Finally, you ask about the scope of the term"party" in section 501.205(b)(2). We note that section 2001.003(4) of the Government Code defines "party" for purposes of the Administrative Procedure Act as "a person or a state agency admitted as a party." Again, we believe that it is for the board, in cooperation with the attorneys in this office who represent it, to develop reasonable guidelines, consistent with the applicable statutory provisions, as to scope of the term "party" in section 501.205(b)(2).
To summarize as to the issue of release of the requested information to the requestor here, section 501.205(a) prohibits public release of the information. Subsection (b)(2) permits the board, at its discretion to release the information responsive to the part of the requestor's request seeking information about the complaint and investigation to which she was a party. The board is prohibited by subsection (a) from releasing to the requestor the information responsive to the part of the request seeking information about the complaint and investigation to which she was not a party.
This letter ruling is limited to the particular records at issue in this request and limited to the facts as presented to us; therefore, this ruling must not be relied upon as a previous determination regarding any other records or any other circumstances.
This ruling triggers important deadlines regarding the rights and responsibilities of the governmental body and of the requestor. For example, governmental bodies are prohibited from asking the attorney general to reconsider this ruling. Gov't Code § 552.301(f). If the governmental body wants to challenge this ruling, the governmental body must appeal by filing suit in Travis County within 30 calendar days. Id. § 552.324(b). In order to get the full benefit of such an appeal, the governmental body must file suit within 10 calendar days. Id. § 552.353(b)(3), (c). If the governmental body does not appeal this ruling and the governmental body does not comply with it, then both the requestor and the attorney general have the right to file suit against the governmental body to enforce this ruling. Id. § 552.321(a).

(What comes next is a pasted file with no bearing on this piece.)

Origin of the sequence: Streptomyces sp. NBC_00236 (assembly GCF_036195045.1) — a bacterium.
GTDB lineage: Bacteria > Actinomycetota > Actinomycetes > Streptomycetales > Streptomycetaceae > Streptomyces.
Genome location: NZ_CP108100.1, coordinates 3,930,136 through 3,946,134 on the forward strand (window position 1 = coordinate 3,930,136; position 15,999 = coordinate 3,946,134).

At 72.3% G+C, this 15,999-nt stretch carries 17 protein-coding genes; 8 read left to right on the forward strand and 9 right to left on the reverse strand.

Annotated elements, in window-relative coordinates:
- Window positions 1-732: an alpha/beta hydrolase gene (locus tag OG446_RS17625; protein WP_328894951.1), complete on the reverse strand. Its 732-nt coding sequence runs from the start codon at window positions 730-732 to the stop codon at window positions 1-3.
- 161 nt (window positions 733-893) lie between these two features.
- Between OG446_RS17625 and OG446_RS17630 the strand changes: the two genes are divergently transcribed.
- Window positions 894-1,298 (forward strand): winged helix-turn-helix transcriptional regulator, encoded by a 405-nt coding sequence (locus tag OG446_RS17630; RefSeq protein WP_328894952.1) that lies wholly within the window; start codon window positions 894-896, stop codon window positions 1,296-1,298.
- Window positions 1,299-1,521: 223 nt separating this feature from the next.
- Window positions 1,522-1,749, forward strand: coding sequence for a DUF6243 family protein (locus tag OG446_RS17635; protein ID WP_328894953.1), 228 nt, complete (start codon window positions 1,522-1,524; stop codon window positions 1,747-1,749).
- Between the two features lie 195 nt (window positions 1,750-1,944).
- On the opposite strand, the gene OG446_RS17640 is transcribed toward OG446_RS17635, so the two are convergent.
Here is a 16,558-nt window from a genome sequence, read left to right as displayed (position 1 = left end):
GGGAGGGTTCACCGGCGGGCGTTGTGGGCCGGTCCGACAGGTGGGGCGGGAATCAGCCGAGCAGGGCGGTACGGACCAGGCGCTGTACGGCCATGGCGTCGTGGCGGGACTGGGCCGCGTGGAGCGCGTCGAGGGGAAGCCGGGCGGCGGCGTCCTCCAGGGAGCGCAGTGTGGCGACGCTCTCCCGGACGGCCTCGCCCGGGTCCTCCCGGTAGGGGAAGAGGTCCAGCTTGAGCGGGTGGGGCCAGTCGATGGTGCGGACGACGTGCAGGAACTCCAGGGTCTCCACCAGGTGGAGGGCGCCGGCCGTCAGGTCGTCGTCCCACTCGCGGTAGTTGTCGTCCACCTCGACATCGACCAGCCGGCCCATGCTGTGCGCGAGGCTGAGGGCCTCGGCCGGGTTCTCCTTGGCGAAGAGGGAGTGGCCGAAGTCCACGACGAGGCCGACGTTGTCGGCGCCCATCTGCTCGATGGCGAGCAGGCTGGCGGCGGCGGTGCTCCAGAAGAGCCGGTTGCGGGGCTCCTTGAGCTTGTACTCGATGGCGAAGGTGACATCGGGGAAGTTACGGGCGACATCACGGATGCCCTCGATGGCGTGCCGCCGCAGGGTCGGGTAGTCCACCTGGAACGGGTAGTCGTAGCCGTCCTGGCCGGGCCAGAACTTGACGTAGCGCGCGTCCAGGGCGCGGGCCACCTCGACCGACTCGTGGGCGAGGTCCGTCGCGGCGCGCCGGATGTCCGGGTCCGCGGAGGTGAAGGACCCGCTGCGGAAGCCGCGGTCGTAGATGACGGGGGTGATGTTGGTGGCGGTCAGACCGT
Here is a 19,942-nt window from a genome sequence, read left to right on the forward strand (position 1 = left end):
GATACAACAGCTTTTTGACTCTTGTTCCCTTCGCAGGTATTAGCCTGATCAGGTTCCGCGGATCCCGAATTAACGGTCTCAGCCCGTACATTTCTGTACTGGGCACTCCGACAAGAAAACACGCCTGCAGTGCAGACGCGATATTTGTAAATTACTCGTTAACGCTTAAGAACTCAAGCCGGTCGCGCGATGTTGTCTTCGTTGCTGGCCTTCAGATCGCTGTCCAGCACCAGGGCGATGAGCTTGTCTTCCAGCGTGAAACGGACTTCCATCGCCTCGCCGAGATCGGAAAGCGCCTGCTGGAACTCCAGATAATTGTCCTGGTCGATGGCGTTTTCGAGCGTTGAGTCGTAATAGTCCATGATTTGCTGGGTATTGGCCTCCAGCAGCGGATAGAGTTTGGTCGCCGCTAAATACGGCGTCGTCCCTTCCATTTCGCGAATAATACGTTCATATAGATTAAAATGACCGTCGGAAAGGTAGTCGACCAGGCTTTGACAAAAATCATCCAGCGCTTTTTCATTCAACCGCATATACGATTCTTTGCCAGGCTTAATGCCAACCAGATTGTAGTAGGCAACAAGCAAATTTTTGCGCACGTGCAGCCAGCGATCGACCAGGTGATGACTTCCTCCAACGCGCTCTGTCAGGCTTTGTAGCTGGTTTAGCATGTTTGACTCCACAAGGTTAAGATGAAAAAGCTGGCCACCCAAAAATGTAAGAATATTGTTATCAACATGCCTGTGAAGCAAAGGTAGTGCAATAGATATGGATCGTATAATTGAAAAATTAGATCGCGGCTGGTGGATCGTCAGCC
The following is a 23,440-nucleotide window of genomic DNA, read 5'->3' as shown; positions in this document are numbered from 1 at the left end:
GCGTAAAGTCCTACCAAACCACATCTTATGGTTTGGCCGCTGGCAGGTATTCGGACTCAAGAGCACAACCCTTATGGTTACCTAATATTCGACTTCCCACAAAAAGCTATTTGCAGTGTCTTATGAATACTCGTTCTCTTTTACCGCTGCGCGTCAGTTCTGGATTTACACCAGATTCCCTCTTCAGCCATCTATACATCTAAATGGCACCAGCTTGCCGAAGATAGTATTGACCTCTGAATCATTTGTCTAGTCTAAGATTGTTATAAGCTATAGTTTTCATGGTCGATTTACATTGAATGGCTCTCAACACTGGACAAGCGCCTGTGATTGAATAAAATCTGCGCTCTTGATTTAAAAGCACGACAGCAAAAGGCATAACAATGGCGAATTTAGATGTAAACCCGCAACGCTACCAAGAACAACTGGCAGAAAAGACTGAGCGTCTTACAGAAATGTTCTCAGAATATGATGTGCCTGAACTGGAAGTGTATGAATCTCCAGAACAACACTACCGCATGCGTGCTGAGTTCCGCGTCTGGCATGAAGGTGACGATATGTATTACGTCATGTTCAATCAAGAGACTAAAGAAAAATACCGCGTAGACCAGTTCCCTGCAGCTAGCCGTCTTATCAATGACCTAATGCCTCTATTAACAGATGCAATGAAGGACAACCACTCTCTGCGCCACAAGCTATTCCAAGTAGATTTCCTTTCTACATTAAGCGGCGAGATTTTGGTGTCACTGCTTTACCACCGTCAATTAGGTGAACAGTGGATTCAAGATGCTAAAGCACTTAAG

If this ruling requires the governmental body to release all or part of the requested information, the governmental body is responsible for taking the next step. Based on the statute, the attorney general expects that, within 10 calendar days of this ruling, the governmental body will do one of the following three things: 1) release the public records; 2) notify the requestor of the exact day, time, and place that copies of the records will be provided or that the records can be inspected; or 3) notify the requestor of the governmental body's intent to challenge this letter ruling in court. If the governmental body fails to do one of these three things within 10 calendar days of this ruling, then the requestor should report that failure to the attorney general's Open Government Hotline, toll free, at 877/673-6839. The requestor may also file a complaint with the district or county attorney. Id. § 552.3215(e).
If this ruling requires or permits the governmental body to withhold all or some of the requested information, the requestor can appeal that decision by suing the governmental body. Id. § 552.321(a); Texas Department of Public Safety v. Gilbreath, 842 S.W.2d 408, 411 (Tex. App.-Austin 1992, no writ).
If the governmental body, the requestor, or any other person has questions or comments about this ruling, they may contact our office. Although there is no statutory deadline for contacting us, the attorney general prefers to receive any comments within 10 calendar days of the date of this ruling.
Ref: ID# 133761
Encl. Submitted documents
cc: Ms. M. Kay Crowder
1. Please note that, reading the provisions as a whole, we believe that release under some of the other provisions of subsection (b) is mandatory. For example, subsection (b)(3) provides for release of information to "a law enforcement agency if required by law."